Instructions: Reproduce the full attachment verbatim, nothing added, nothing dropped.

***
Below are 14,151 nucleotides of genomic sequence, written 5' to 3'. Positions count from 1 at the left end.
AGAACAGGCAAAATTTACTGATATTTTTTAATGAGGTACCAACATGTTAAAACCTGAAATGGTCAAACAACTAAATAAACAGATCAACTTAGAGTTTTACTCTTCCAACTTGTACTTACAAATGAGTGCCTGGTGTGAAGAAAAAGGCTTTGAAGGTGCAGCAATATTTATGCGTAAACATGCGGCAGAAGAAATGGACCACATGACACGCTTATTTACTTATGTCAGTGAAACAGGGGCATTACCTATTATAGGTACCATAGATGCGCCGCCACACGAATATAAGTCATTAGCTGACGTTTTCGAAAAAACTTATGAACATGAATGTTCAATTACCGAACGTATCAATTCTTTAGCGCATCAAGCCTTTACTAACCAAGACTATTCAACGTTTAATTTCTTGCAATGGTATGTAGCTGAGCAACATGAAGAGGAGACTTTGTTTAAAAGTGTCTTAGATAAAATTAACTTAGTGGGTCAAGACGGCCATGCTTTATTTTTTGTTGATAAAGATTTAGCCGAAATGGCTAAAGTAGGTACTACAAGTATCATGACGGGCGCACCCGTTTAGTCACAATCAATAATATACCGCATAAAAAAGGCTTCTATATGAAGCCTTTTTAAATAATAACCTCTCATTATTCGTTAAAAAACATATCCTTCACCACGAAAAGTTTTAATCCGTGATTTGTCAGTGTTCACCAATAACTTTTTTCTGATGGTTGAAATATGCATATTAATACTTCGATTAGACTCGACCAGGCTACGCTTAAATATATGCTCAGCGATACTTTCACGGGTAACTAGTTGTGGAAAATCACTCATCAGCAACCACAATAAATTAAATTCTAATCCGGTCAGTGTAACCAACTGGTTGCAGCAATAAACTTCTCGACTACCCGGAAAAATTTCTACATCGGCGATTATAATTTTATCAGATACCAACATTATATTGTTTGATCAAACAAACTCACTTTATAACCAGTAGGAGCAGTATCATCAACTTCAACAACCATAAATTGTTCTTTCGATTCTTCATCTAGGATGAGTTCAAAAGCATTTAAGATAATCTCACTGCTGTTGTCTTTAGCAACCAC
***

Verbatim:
Below are 14,151 nucleotides of genomic sequence, written 5' to 3'. Positions count from 1 at the left end.
AGAACAGGCAAAATTTACTGATATTTTTTAATGAGGTACCAACATGTTAAAACCTGAAATGGTCAAACAACTAAATAAACAGATCAACTTAGAGTTTTACTCTTCCAACTTGTACTTACAAATGAGTGCCTGGTGTGAAGAAAAAGGCTTTGAAGGTGCAGCAATATTTATGCGTAAACATGCGGCAGAAGAAATGGACCACATGACACGCTTATTTACTTATGTCAGTGAAACAGGGGCATTACCTATTATAGGTACCATAGATGCGCCGCCACACGAATATAAGTCATTAGCTGACGTTTTCGAAAAAACTTATGAACATGAATGTTCAATTACCGAACGTATCAATTCTTTAGCGCATCAAGCCTTTACTAACCAAGACTATTCAACGTTTAATTTCTTGCAATGGTATGTAGCTGAGCAACATGAAGAGGAGACTTTGTTTAAAAGTGTCTTAGATAAAATTAACTTAGTGGGTCAAGACGGCCATGCTTTATTTTTTGTTGATAAAGATTTAGCCGAAATGGCTAAAGTAGGTACTACAAGTATCATGACGGGCGCACCCGTTTAGTCACAATCAATAATATACCGCATAAAAAAGGCTTCTATATGAAGCCTTTTTAAATAATAACCTCTCATTATTCGTTAAAAAACATATCCTTCACCACGAAAAGTTTTAATCCGTGATTTGTCAGTGTTCACCAATAACTTTTTTCTGATGGTTGAAATATGCATATTAATACTTCGATTAGACTCGACCAGGCTACGCTTAAATATATGCTCAGCGATACTTTCACGGGTAACTAGTTGTGGAAAATCACTCATCAGCAACCACAATAAATTAAATTCTAATCCGGTCAGTGTAACCAACTGGTTGCAGCAATAAACTTCTCGACTACCCGGAAAAATTTCTACATCGGCGATTATAATTTTATCAGATACCAACATTATATTGTTTGATCAAACAAACTCACTTTATAACCAGTAGGAGCAGTATCATCAACTTCAACAACCATAAATTGTTCTTTCGATTCTTCATCTAGGATGAGTTCAAAAGCATTTAAGATAATCTCACTGCTGTTGTCTTTAGCAACCAC